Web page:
by Sister Toldjah | November 2, 2008 5:50 pm
He’s used messianic-esque language throughout the campaign to spur his supporters on to “believe” yet here in the final hours of the campaign he and his higher-ups are breaking it to his followers gently that the “change” he wants to implement will take time:
Barack Obama’s senior advisers have drawn up plans to lower expectations for his presidency if he wins next week’s election, amid concerns that many of his euphoric supporters are harboring unrealistic hopes of what he can achieve.
The sudden financial crisis and the prospect of a deep and painful recession have increased the urgency inside the Obama team to bring people down to earth, after a campaign in which his soaring rhetoric and promises of “hope” and “change” are now confronted with the reality of a stricken economy.
One senior adviser told The Times that the first few weeks of the transition, immediately after the election, were critical, “so there’s not a vast mood swing from exhilaration and euphoria to despair.”
The aide said that Obama himself was the first to realize that expectations risked being inflated.
In an interview with a Colorado radio station, Obama appeared to be engaged already in expectation lowering. Asked about his goals for the first hundred days, he said he would need more time to tackle such big and costly issues as health care reform, global warming and Iraq.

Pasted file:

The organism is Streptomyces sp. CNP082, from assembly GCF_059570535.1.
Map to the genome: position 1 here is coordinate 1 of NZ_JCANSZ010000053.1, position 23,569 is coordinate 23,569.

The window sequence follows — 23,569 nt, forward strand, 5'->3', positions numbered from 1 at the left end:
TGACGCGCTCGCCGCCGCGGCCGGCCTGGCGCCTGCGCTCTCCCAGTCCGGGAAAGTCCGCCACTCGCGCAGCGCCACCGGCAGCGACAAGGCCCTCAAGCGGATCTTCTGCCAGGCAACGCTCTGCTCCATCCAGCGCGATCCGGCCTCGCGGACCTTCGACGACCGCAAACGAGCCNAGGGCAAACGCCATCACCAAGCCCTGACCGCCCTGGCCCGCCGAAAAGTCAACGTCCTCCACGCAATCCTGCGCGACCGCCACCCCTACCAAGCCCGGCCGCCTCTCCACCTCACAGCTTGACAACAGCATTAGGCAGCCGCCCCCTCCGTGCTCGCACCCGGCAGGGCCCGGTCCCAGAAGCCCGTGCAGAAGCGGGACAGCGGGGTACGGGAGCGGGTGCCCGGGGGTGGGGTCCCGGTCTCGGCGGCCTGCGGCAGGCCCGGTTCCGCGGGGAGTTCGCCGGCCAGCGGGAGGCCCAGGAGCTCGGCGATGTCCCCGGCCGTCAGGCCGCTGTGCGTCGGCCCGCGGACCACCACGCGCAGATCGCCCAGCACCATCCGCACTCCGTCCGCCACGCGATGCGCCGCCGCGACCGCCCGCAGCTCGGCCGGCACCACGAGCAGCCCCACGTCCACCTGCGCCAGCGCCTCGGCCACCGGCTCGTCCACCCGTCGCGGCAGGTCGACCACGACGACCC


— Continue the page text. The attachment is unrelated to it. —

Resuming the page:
“The first hundred days is going to be important, but it’s probably going to be the first thousand days that makes the difference,” he said. He has also been reminding crowds in recent days how “hard” it will be to achieve his goals, and that it will take time.
“I won’t stand here and pretend that any of this will be easy — especially now,” Obama told a rally in Sarasota, Florida, yesterday, citing “the cost of this economic crisis, and the cost of the war in Iraq.” Obama’s transition team is headed by John Podesta, a Washington veteran and a former chief-of-staff to Bill Clinton. He has spent months overseeing a virtual Democratic government-in-exile to plan a smooth transition should Obama emerge victorious next week.
The real goal here of the Obama campaign is to do exactly as they did everytime he had a debate, and that was to play the “low expectations” game by praising his opponents and their reputations for being able to debate well. That way when he came out the “winner” of the debate, it would be by “sheer luck.” Both Obama and his campaign know damn well that if he wins he will have a strong Democrat majority, if not a supermajority , in both the House and Senate, and as a result it’s not going to be difficult to implement his agenda. Both Obama and his campaign want people to think that “change” won’t be easy, so that when it turns out that it is, Americans will attribute this to Obama’s “ability to get things done.”
Cross-posted from the Sister Toldjah blog.
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